'Wig Out At Denko's' is Dag Nasty's second album and one which will always split opinion. Some people think this is their best record, others will say it's the first album 'Can I Say'. It doesn't really matter. Both are great. The thing that both have in common is that they were both pressed on black vinyl only until about 2008 or so, when both were repressed on colour vinyl. I'm not sure how many of each colour were made, but they seem relatively hard to come by these days. The thing I didn't like, however, is that those represses were on euro vinyl and the sleeves were made of super flimsy card. So a decade later it doesn't seem unreasonable that this record has been repressed again, on a better quality vinyl and with a proper sleeve.

Again, I have no idea how many were made, but it feels that not many people have picked it up as it is still available from Dischord and has been up for sale for at least 7 months.

The second record I added to my cart was the reissue of the first Shudder To Think LP, 'Ten Spot'. This one has been remastered and comes in a completely redesigned sleeve with different artwork, and is also on blue vinyl.

I seriously love Shudder To Think and have done for many years, but this reissue is a little disappointing. I'm not a huge fan of the new artwork, as it just feels a little boring, and there's not really much else of interest going on either. I can't really imagine that anyone who isn't overly familiar with the band would look at this record and have their curiosity peaked. Definitely one that would be flipped past in the racks. I guess it just feels like a bit of a wasted opportunity, which is a shame as this record SOUNDS great.

Tuesday, 23 July 2019

Crucial Times

Another day, another big item scratched from the wants list.

Youth Of Today 'Can't Close My Eyes E.P.' on orange vinyl. 100 were made, and I've had this on my want list for quite a few years.

Until I picked this up, I've only ever owned one copy of the 'Can't Close My Eyes' in 7" format. You can see it in the background photo of this blog. A plain old black vinyl second press copy. I've never been overly excited about trying to grab a first press copy, or a Some Records copy. Mainly because they are pretty expensive and are, ultimately, black vinyl records... which I have always found pretty boring, and for which I have always been less motivated to pay big money (excluding test pressings, of course). But I did always want this orange vinyl pressing of the record, for obvious reasons, and it's especially cool to pick one up that is in mint condition.

Here's what the Rev discography says about this, in case you're unfamiliar with it:

4th press: 100 orange vinyl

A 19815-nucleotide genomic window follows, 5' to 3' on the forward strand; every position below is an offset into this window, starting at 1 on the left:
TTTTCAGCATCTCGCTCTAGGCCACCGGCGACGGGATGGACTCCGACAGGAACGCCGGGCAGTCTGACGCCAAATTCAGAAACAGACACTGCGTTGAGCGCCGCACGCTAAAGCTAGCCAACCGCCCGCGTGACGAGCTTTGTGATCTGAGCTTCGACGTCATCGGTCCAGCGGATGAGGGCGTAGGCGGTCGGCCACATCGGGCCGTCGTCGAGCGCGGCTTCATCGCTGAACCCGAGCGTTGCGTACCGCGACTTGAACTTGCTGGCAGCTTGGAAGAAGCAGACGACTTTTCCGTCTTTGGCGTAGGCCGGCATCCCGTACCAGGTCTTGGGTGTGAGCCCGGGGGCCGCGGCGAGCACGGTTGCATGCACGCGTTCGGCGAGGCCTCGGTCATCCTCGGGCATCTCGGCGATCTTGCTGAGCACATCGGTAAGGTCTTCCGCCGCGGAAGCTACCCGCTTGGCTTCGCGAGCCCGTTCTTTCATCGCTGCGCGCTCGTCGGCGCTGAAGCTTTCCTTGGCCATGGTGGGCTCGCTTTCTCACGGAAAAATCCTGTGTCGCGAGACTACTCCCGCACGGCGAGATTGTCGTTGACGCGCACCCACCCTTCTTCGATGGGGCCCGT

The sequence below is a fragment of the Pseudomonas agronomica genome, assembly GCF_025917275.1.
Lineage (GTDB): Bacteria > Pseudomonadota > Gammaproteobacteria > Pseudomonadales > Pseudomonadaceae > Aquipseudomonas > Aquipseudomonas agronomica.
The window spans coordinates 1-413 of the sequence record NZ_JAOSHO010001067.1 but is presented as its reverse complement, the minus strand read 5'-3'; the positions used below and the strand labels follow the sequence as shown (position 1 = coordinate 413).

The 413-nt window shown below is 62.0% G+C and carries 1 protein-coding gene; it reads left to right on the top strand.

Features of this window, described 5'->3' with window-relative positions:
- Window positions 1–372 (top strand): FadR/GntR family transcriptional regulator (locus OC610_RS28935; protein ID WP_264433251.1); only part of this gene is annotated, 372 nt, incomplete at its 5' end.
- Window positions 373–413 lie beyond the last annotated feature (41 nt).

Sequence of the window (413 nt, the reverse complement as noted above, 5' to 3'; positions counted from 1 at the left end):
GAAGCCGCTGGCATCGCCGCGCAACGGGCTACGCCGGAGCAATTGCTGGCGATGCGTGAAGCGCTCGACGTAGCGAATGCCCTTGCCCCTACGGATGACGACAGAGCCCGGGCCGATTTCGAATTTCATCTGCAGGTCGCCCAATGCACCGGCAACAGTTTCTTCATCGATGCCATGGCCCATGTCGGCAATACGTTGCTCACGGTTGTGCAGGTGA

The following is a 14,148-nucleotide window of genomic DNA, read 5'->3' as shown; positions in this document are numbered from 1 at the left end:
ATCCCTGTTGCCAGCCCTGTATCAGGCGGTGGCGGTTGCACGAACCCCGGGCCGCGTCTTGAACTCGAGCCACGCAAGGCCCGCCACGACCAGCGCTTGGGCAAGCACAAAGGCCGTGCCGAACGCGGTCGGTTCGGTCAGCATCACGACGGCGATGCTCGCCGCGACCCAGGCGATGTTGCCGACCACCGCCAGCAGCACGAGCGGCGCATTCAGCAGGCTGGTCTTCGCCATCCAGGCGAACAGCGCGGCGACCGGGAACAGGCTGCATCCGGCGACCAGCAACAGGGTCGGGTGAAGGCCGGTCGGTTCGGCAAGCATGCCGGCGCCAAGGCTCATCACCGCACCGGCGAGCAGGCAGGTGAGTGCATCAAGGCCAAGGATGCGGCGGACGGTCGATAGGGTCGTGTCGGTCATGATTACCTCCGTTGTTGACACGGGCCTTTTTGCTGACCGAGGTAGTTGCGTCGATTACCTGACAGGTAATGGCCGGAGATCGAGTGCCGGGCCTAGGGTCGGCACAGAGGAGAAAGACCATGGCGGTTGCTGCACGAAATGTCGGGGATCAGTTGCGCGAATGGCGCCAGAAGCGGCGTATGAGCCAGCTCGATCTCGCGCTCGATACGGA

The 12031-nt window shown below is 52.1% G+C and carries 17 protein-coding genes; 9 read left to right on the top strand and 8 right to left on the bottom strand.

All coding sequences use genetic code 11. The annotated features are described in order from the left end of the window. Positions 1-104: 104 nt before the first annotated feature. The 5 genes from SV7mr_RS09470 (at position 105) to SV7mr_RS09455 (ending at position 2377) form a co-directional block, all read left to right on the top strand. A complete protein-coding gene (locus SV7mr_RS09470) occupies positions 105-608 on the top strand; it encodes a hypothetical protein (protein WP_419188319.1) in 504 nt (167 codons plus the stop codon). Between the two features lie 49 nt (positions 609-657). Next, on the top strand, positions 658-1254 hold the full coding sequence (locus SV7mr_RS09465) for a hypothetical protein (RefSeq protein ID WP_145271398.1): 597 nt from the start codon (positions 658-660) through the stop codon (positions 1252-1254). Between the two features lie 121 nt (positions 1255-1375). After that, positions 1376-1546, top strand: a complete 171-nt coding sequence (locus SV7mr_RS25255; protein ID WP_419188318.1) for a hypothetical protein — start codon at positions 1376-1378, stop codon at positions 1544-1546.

The final press of the 7" originally done by Positive Force records. These were made by Jordan and Ray to trade for toys. The only press of the 7" on colored vinyl and contains a small Batman insignia on front sleeve, B-side label, and inner record sleeve.

Aside from the four (count 'em!) batman stamps on this thing, I also love how the label on this one got changed to blue ink, rather than black. Somehow the blue label really compliments the orange vinyl.

And of course, now that I have this, I have even more of a yearning to go after a first press and Some Records versions, although I can't see that these will ever really be a priority. But hey, we shall see...

Monday, 22 July 2019

The Aborted

Almost five years ago I paid more than I had ever paid for an aborted press copy of the Warzone 7".. I featured it on here, but that was kinda cheating as I never really intended to own it. I had bought it to trade to someone else, so it was in my possession for only a few days. It was (is) stupidly rare, and I genuinely never thought I would ever own a copy for myself. Heck, I wasn't even too bothered about not owning one as it was too rare (and too expensive) for my blood.

Well, time flies and things change, and by some miracle I somehow now have one of my own.

For those of you unfamiliar with this one, this is what the Rev discography has to say about it:

There was 41 copies of the initial pressing that come with white paper labels rather than blue and have the 'Warzone' logo on the sleeve colored in with orange magic marker. Besides the normal lyric sheet, a number of the first press come with one of two fold out inserts that have a photo of a band member on either side.

This copy does indeed come with a big fold out insert that has pics of the band members, as well as a 'standard' insert. Just like the last copy I picked up, there is a lot of folded paper going on here: